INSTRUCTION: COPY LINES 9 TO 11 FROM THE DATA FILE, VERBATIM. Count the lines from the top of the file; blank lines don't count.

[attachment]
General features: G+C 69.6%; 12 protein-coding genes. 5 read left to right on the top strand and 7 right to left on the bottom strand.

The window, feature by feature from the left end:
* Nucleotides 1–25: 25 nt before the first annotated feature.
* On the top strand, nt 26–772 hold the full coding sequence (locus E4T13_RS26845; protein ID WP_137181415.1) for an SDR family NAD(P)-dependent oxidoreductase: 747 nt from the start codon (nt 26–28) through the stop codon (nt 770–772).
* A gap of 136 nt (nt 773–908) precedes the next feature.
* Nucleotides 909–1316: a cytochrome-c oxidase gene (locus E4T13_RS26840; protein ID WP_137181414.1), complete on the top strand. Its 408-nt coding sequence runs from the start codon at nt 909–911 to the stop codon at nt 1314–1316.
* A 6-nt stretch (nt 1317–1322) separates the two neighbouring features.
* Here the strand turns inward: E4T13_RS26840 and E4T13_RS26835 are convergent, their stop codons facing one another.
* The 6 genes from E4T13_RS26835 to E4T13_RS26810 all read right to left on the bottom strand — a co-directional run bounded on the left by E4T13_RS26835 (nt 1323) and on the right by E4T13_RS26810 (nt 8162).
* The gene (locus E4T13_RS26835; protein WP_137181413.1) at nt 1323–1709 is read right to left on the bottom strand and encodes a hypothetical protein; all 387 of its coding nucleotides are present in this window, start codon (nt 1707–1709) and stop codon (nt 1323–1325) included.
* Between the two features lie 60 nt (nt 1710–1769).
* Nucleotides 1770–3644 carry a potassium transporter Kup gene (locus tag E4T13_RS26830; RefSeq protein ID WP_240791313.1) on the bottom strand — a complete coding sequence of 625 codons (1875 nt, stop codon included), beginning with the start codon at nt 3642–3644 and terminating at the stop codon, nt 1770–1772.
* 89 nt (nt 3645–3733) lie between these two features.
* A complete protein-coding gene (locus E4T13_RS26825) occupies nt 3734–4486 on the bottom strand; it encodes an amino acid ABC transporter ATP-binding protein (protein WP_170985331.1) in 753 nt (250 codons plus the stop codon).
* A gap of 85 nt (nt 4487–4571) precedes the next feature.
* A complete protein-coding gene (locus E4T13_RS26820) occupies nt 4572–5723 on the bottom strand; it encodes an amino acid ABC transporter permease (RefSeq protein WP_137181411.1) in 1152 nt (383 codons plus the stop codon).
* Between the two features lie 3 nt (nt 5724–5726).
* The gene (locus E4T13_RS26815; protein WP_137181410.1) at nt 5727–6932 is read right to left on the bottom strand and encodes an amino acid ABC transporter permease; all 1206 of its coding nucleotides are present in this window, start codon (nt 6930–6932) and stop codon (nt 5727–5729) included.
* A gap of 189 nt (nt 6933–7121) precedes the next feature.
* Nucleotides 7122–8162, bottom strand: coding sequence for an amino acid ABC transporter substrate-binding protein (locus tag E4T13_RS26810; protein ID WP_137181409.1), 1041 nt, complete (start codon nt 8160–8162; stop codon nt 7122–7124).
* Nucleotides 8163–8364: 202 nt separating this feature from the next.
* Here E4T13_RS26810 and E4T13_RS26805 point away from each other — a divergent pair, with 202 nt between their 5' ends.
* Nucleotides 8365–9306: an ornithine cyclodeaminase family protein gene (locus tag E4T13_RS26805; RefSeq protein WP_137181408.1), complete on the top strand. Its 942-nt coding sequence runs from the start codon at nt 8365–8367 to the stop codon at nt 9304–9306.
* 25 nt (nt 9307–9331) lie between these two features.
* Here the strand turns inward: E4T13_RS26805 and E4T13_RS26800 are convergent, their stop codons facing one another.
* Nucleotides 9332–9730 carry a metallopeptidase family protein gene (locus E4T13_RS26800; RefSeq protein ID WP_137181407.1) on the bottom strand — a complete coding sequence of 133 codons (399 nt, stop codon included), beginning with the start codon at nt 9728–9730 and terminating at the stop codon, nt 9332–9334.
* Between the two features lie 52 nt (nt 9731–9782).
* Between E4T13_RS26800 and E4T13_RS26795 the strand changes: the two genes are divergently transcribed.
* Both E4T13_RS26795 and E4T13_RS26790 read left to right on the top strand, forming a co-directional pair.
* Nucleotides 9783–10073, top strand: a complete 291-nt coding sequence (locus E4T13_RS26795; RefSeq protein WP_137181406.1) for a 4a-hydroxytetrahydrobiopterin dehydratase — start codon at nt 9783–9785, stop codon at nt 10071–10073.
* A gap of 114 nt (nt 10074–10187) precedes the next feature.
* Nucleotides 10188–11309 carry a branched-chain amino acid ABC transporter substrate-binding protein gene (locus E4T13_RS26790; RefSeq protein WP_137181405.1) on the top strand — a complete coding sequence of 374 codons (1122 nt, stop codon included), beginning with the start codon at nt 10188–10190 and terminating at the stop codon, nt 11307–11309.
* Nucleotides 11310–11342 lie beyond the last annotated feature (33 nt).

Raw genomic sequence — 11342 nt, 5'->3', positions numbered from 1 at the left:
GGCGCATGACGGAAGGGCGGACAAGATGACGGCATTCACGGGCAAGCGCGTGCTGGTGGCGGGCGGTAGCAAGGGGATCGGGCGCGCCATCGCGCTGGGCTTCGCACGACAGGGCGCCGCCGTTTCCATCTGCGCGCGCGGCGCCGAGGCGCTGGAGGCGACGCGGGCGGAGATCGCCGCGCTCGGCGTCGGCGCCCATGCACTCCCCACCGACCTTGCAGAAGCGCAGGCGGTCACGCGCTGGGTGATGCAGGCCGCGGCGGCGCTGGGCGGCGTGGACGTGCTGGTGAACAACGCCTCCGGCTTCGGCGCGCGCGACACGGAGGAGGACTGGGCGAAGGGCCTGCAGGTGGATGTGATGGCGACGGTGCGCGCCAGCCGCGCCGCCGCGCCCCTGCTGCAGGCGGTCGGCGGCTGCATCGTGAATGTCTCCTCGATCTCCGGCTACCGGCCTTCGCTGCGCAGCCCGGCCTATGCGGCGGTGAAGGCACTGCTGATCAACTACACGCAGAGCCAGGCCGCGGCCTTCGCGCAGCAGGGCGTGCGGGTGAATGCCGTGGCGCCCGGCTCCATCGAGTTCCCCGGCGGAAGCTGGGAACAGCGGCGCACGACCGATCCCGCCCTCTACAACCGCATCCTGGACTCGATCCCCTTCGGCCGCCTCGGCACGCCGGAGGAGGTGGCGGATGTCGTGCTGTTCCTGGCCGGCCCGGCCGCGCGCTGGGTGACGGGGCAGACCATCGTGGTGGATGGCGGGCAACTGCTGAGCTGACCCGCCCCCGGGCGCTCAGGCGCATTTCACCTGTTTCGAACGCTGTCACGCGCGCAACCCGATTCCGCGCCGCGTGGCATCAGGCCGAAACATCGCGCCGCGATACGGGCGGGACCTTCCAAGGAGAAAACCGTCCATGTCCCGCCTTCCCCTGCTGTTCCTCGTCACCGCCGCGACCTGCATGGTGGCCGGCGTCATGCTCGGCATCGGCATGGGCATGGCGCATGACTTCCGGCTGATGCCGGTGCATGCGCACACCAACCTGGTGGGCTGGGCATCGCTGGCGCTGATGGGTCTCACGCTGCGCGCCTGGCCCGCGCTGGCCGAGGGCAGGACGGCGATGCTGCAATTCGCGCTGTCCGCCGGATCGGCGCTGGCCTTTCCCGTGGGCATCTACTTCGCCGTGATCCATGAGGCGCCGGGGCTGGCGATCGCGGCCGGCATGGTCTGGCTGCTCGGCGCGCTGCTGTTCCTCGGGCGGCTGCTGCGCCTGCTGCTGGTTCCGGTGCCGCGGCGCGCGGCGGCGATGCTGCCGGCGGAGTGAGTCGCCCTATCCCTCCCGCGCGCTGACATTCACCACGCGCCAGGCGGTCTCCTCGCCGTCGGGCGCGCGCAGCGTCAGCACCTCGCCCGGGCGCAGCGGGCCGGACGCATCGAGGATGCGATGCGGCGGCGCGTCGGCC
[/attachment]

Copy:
* The 6 genes from E4T13_RS26835 to E4T13_RS26810 all read right to left on the bottom strand — a co-directional run bounded on the left by E4T13_RS26835 (nt 1323) and on the right by E4T13_RS26810 (nt 8162).
* The gene (locus E4T13_RS26835; protein WP_137181413.1) at nt 1323–1709 is read right to left on the bottom strand and encodes a hypothetical protein; all 387 of its coding nucleotides are present in this window, start codon (nt 1707–1709) and stop codon (nt 1323–1325) included.
* Between the two features lie 60 nt (nt 1710–1769).